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Drugs for cough
Drugs for cough
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Cough suppressants & expectorants

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Cough suppressants & expectorants

  1. 1. Cough suppressants & Expectorants Dr. Parasuraman AIMST UNV, Malaysia.
  2. 2. Cough suppressants & Expectorants • Cough is protective reflex, its purpose being expulsion of respiratory secretions or foreign particles form the lungs and upper airway passages . • Cough may be useful (productive: sputum is coughed up/ drain the airway) or useless (nonproductive/ dry) • Useless cough should be suppressed • Types of cough – Classified based on duration, characters, quality and timing • Acute : Sudden onset/ less than 3 weeks • Sub-acute : 3-8 weeks • Chronic : longer than eight weeks
  3. 3. Mechanism of cough Stimulation of mechano-or chemoreceptors (throat, respiratory passages or stretch receptors in lungs) Afferent impulses to cough center (medulla) Efferent impulses via parasympathetic & motor nerves to diaphragm, intercostal muscles & lung Increased contraction of diaghramatic, abdominal & intercostal (ribs) muscles noisy expiration (cough)
  4. 4. Drugs for cough • Cough can be treated as a symptom (nonspecific therapy) or with specific remedies (antibiotics, etc.) • Nonspecific therapy – Pharyngeal demulcents: Lozenges, cough drops, linctuses containing syrup, glycerine, liquorice. – Expectorants: (a) Directly acting: Sodium and potassium citrate or acetate, potassium iodide, guaiacol, guaiphenesin (glyceryl guaiacolate), balsum of tolu, vasaka and terpin hydrate. (b) Mucolytics: Bromhexine, ambroxol, acetyl cysteine, carbocisteine. (a) Antitussives (Cough center suppressants): (a) Opioids: Codeine, pholcodeine, ethylmorphine, morphine. (b) Nonopioids: Noscarpine, dextromethophan, oxeladin, chlorphedianol. (c) Antihistamines: Chlorpheniramine, diphenhydramine, promethazine.
  5. 5. Demulcents and expectorants • Expectorants: Increase the bronchial secretion or reduce its viscosity- facilitating its removal by coughing. • Sodium citrate or acetate (0.3- 1 g): – Increase bronchial secretion by salt action. • Potassium iodide (0.2- 0.3 g): – Act directly on the bronchial secretory cells and are excreted into the respiratory tract. It is an irritant and increase the volume of secretion. – The irritant action is not desirable if bronchial mucosa is acutely inflamed. – Dangerous in patients sensitive to iodine and interferes with thyroid function test. – Prolonged use can induce goiter and hypothyroidism. • Guaiacol ([Obtained form wood creosote]; 100-200 mg), tolu balsum (0.3- 0.6 g), Vasaka syrup (2-4 ml) and terpin hydrate (0.1-0.3 g) – Directly increase bronchial secretion and mucosal ciliary action – Gastric upset and rash can occur
  6. 6. Demulcents and expectorants • Ammonium salts (o.3-1 g): – Gastric irritants – Reflexly enhance bronchial secretion and sweating – Nauseating because of unpleasant taste
  7. 7. Mucolytics • Bromhexine/ Ambroxol: – Derivative of the alkaloid vasicine obtained from Adhantoda vasica – Potent mucolytic and mucokinetic, capable of inducing thin copious bronchial secretion – dissolving hard phlegm/ mucus plugs – Side effect: Rhinorrhoea, lacrymation, gastric irritation, hypersensitivity. • Acetylcysteine: – Derivatives of cysteine – Reduce/ open the disulfide bridges in mucoproteins present in sputum. – These drugs also act as antioxidants and may therefore reduce airway inflammation. – Side effects: Not popular one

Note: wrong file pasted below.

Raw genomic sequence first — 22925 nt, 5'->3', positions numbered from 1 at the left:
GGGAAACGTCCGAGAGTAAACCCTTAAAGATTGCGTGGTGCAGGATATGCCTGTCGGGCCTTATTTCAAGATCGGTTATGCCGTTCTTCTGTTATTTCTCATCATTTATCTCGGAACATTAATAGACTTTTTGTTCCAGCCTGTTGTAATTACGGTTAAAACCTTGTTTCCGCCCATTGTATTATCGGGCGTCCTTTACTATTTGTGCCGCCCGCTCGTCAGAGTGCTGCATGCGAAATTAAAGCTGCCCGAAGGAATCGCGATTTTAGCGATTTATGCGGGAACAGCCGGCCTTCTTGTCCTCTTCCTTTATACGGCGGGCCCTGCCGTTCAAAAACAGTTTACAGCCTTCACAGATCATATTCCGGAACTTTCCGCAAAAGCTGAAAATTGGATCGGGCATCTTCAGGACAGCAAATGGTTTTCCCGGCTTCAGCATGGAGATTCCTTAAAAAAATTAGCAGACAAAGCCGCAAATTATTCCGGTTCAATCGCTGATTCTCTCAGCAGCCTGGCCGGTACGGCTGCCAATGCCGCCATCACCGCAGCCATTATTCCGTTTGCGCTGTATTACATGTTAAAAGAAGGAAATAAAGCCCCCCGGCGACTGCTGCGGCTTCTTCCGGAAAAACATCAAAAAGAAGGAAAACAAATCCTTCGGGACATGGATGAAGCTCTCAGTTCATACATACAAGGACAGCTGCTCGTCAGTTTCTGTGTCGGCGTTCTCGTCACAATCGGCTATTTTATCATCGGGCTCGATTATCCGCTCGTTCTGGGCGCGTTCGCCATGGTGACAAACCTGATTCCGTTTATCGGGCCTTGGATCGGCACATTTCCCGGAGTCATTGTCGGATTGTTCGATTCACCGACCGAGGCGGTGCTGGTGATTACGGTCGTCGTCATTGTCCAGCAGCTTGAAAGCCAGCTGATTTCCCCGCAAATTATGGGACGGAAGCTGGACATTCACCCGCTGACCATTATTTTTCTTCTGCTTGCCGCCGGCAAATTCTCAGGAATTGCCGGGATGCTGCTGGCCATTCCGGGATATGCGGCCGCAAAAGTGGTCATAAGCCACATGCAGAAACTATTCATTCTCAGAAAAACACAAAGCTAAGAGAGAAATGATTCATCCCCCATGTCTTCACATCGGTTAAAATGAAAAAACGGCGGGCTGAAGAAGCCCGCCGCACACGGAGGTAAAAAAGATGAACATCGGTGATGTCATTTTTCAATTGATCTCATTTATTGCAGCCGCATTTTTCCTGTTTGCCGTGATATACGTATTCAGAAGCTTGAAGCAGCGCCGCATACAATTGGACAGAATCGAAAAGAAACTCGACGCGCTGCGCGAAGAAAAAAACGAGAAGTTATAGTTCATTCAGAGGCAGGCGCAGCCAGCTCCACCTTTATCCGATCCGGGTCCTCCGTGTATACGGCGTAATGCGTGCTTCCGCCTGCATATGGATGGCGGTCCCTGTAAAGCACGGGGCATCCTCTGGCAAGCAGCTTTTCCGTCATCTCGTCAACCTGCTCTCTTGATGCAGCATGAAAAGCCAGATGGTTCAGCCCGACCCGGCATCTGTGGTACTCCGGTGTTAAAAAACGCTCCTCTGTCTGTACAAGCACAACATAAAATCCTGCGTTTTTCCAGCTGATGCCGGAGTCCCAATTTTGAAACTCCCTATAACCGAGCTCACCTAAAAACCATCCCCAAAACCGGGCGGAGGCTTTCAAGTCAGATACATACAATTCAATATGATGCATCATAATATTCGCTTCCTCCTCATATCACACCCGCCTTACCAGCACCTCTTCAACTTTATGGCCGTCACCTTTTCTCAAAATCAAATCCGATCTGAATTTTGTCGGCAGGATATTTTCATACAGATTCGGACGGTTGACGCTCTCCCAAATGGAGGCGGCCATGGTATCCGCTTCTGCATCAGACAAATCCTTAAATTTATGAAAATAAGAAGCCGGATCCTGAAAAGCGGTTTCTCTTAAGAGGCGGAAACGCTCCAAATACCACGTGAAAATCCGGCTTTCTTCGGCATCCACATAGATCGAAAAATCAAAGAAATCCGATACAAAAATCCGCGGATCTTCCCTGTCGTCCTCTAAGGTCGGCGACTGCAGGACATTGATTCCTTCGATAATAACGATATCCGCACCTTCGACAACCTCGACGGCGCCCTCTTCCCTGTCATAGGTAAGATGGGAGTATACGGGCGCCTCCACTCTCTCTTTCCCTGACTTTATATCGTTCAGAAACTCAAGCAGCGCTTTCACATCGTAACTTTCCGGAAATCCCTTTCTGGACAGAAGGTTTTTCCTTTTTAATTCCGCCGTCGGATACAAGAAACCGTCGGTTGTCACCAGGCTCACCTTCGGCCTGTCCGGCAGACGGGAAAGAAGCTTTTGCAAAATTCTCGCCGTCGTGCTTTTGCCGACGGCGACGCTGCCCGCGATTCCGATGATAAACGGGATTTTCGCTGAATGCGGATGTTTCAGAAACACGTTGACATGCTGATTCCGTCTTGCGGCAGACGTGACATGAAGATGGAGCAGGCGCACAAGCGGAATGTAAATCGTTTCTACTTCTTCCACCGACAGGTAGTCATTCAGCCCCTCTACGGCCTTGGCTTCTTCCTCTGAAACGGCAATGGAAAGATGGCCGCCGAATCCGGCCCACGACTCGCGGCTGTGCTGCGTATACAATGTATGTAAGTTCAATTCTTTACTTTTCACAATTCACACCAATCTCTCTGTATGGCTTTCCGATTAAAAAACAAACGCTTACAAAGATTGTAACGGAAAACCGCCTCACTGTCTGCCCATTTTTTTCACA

8. 8. Antitussives • Opioids (Codeine/ pholcodeine): • Codeine: – An opium alkaloid; less potent than morphine. – Codeine, hydrocodone and hydromorphone are decrease sensitivity of central cough center to peripheral stimuli and decrease mucosal secretions. – Suppresses cough center (for 6 h). – The antitussive action is blocked by naloxone. – Abuse liability is low, but present; constipation is the chief drawnback. – Higher doses respiratory depression and drowsiness can occur- driving may be impaired. – Dose: adult 10-30 mg frequently used as syrup codeine phos. 4-8 ml. • Pholcodeine: – Similar in efficacy as antitussive to codeine. – Long acting codeine (12 h); Dose: 10-15 g • Ethylmorphine: – Similar to codeine; Dose: 10-15 mg.
  9. 9. Antitussives • Nonopioids: • Noscapine (Narcotine): – Opium alkaloid of benzoisoquinoline . – It depresses cough but not narcotic, analgesic or dependence including properties. – Equipotent antitussive as codeine and useful in spasmodic cough. – Side effect: Headache, nausea. It can produce bronchoconstriction by stimulating histamine release. • Dextromethorphan: – Synthetic compound; d-isomer has selective antitussive action; l-isomer has analgesic property. – Effective as codeine, doesn't depress the mucociliary function of airway mucosa. – Antitussive effect is not blocked by naloxone – Side effect: Dizziness, nausea, drowsiness, ataxia. – Dose: 10-20 mg adult • Oxeladin: Syn. centrally acting antitussive agent
  10. 10. Bronchodilators • Bronchospasm and can induce or aggravate cough. Pulmonary receptor stimulation can indcue both cough and bronchoconstriction. • Bronchodilators relieve cough and clear secretions by increasing surface velocity of airflow during cough.
  11. 11. Antihistamines • H1 receptor antagonist have little effect on rhinitis associated with colds. • Antihistamines reduce the parasympathetic tone of arterioles and decrease secretion through their anticholinergic activity. • Chlorpheniramine (2-5 mg), diphenhydramine (15-20 mg) and promethazine (15-20 mg) are commonly used as a antitussives. • Second generation antihistamines like terfenadine, loratadine are ineffective.

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